With the proposed change I can take the new J line into SF during commute hours on weekdays only, but the rest of the time I will have to take either (between 6am-10pm) the 88 then transfer over to the NL at W Grand/Market (not the safest place to wait for a bus) or (between 10pm-6am) walk over a half mile late at night to Telegraph to catch the 800 all-nighter bus (not the safest option either, and much less direct than the existing F Line). All of these options will involve more time and complexity than the existing service for me and other Longfellow/Santa Fe neighbors. As far as I know no increase in all-nighter service is being proposed to make up for it being cut from the transbay lines which are now proposed to stop running at midnight.

    I also wonder if AC Transit has taken into account the extra waiting time and uncertainty related to the new F Line’s crossing the train tracks at surface level on 65th Street as opposed to going over them via the 40th Street bridge. Regular backups occur at the 65th Street location, and while solo drivers can opt for the Powell Street overpass instead a bus driver won’t be able to use that alternative when long freight trains are going through.

  • jonobate

    I hope so. It would be nice if bus route numbers were co-ordinated throughout the region. One way to do it would be to assign a block of 100 numbers to each bus agency, e.g Muni gets 0-99, AC Transit gets 100-199, VTA 200-299, SamTrans 300-399 etc.

    Under such a scheme, Transbay bus routes should probably be given numbers, with letters reserved for Muni and VTA light rail routes. Use of Rapid ‘R’ and Express ‘X’ suffixes should also be standardized.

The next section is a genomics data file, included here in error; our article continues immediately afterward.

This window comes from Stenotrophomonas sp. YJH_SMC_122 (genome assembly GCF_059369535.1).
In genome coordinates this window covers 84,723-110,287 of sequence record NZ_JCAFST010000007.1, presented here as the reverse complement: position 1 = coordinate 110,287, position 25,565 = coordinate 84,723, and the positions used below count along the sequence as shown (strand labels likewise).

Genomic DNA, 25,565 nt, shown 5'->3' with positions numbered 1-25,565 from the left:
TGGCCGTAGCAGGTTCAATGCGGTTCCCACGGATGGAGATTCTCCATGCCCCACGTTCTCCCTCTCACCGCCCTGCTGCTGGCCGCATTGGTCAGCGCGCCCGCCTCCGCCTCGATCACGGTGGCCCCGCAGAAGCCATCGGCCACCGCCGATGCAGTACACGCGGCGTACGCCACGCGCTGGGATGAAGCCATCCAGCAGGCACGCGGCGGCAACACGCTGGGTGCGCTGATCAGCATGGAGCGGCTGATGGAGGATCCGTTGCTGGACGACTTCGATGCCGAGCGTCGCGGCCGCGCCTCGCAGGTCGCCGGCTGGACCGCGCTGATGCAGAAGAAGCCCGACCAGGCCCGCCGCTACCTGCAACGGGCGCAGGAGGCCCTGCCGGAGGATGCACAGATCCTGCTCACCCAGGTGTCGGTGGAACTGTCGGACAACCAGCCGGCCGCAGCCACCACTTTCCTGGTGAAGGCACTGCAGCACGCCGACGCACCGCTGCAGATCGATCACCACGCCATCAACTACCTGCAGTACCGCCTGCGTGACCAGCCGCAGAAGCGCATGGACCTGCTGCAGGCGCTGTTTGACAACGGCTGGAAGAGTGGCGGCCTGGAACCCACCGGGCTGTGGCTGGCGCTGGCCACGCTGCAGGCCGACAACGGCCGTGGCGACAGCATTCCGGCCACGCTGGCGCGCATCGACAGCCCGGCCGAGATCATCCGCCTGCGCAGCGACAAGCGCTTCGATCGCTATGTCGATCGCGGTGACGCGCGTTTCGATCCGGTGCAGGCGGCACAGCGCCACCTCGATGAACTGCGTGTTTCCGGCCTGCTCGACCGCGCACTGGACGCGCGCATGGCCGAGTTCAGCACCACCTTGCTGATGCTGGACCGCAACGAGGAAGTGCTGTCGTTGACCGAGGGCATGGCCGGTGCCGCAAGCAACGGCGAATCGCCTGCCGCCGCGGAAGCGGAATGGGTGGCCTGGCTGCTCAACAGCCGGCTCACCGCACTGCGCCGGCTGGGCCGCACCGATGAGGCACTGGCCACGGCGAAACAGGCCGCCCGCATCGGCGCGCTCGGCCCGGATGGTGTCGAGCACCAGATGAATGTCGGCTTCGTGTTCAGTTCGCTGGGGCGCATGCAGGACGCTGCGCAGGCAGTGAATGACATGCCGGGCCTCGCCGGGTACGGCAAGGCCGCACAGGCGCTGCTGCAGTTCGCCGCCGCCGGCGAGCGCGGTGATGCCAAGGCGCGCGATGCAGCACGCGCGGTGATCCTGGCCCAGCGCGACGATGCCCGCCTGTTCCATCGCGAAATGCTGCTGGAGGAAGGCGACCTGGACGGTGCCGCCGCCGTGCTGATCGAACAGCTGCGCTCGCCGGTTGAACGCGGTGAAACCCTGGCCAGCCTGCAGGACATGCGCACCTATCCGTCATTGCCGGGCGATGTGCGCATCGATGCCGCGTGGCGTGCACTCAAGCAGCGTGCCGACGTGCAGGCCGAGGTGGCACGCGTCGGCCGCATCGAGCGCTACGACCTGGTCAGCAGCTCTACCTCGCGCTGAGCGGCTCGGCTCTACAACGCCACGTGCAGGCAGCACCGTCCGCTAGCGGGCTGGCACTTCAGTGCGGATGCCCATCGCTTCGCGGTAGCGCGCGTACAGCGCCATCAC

• Andy Chow

    A little tough considering that other regions with multiple bus agencies (like Los Angeles, Seattle, etc) have duplicating route numbers, but in Seattle they do reserve sets of number for regional routes so there’s no duplication at where services intersect.

    I prefer a route numbering system that has structure and can provide some clues to what kind of service it is as well as relationship with other routes. Cities that have a grid system often have one set of number for north-south and another for east-west. SamTrans numbering scheme is more detailed with area served and rail connections. Line 110 for example operates in Daly City area and connects to BART (1xx route), and like 280 operates in East Palo Alto and connects to Caltrain (2xx route)

    However some agencies have a messy numbering scheme, like the one in San Diego. A community for example would have a two digit route and a 9xx route that provide similar service.

    AC Transit numbering system is somewhere in between. But with older system, some of the routes have been using the same number for 3 to 4 decades largely unchanged, such as 40, 51, 54, 57, 88, F, and O. So considering the legacy I am not sure whether it is a good idea to renumbering all the routes to something like 101, 102, 103, which is rather cold.

    Under the plan, line 1 would be split into 3 segments. The northern part, I think, can keep the 1, the central segment can use number 80, which was the route number used before line 1 along International. The southern portion can use 81, which was used along the same corridor in earlier days.